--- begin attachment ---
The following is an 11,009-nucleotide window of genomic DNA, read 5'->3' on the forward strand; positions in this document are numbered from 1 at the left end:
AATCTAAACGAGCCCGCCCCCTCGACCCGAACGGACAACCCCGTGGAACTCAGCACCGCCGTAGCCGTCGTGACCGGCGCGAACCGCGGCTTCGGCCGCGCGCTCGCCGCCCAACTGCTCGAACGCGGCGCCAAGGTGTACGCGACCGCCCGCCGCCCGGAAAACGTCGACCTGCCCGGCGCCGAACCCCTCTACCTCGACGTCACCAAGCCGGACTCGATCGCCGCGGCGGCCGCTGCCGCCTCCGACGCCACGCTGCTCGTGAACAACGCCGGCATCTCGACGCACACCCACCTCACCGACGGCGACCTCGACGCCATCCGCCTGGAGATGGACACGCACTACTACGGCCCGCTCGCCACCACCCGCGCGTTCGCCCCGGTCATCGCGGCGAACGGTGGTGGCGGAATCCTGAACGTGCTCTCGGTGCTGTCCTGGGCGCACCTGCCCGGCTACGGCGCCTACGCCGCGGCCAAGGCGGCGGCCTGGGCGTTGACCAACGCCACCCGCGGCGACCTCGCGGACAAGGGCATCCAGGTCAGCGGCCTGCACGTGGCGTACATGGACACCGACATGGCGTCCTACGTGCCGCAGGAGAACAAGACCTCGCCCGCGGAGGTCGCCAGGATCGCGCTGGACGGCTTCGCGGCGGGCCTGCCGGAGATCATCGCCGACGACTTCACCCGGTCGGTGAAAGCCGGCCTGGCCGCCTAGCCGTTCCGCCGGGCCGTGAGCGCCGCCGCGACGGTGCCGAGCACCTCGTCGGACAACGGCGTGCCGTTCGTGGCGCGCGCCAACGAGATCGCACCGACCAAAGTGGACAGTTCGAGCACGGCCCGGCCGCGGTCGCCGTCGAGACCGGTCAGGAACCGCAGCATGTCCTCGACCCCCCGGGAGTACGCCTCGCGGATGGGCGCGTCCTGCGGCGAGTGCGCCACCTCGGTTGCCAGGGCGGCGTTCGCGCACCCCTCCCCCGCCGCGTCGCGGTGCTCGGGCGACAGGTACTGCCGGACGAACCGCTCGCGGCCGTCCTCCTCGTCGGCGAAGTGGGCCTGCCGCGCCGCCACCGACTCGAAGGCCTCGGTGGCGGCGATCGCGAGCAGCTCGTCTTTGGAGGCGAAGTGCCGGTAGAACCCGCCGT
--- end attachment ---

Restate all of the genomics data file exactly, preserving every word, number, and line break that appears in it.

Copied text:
The following is an 11,009-nucleotide window of genomic DNA, read 5'->3' on the forward strand; positions in this document are numbered from 1 at the left end:
AATCTAAACGAGCCCGCCCCCTCGACCCGAACGGACAACCCCGTGGAACTCAGCACCGCCGTAGCCGTCGTGACCGGCGCGAACCGCGGCTTCGGCCGCGCGCTCGCCGCCCAACTGCTCGAACGCGGCGCCAAGGTGTACGCGACCGCCCGCCGCCCGGAAAACGTCGACCTGCCCGGCGCCGAACCCCTCTACCTCGACGTCACCAAGCCGGACTCGATCGCCGCGGCGGCCGCTGCCGCCTCCGACGCCACGCTGCTCGTGAACAACGCCGGCATCTCGACGCACACCCACCTCACCGACGGCGACCTCGACGCCATCCGCCTGGAGATGGACACGCACTACTACGGCCCGCTCGCCACCACCCGCGCGTTCGCCCCGGTCATCGCGGCGAACGGTGGTGGCGGAATCCTGAACGTGCTCTCGGTGCTGTCCTGGGCGCACCTGCCCGGCTACGGCGCCTACGCCGCGGCCAAGGCGGCGGCCTGGGCGTTGACCAACGCCACCCGCGGCGACCTCGCGGACAAGGGCATCCAGGTCAGCGGCCTGCACGTGGCGTACATGGACACCGACATGGCGTCCTACGTGCCGCAGGAGAACAAGACCTCGCCCGCGGAGGTCGCCAGGATCGCGCTGGACGGCTTCGCGGCGGGCCTGCCGGAGATCATCGCCGACGACTTCACCCGGTCGGTGAAAGCCGGCCTGGCCGCCTAGCCGTTCCGCCGGGCCGTGAGCGCCGCCGCGACGGTGCCGAGCACCTCGTCGGACAACGGCGTGCCGTTCGTGGCGCGCGCCAACGAGATCGCACCGACCAAAGTGGACAGTTCGAGCACGGCCCGGCCGCGGTCGCCGTCGAGACCGGTCAGGAACCGCAGCATGTCCTCGACCCCCCGGGAGTACGCCTCGCGGATGGGCGCGTCCTGCGGCGAGTGCGCCACCTCGGTTGCCAGGGCGGCGTTCGCGCACCCCTCCCCCGCCGCGTCGCGGTGCTCGGGCGACAGGTACTGCCGGACGAACCGCTCGCGGCCGTCCTCCTCGTCGGCGAAGTGGGCCTGCCGCGCCGCCACCGACTCGAAGGCCTCGGTGGCGGCGATCGCGAGCAGCTCGTCTTTGGAGGCGAAGTGCCGGTAGAACCCGCCGT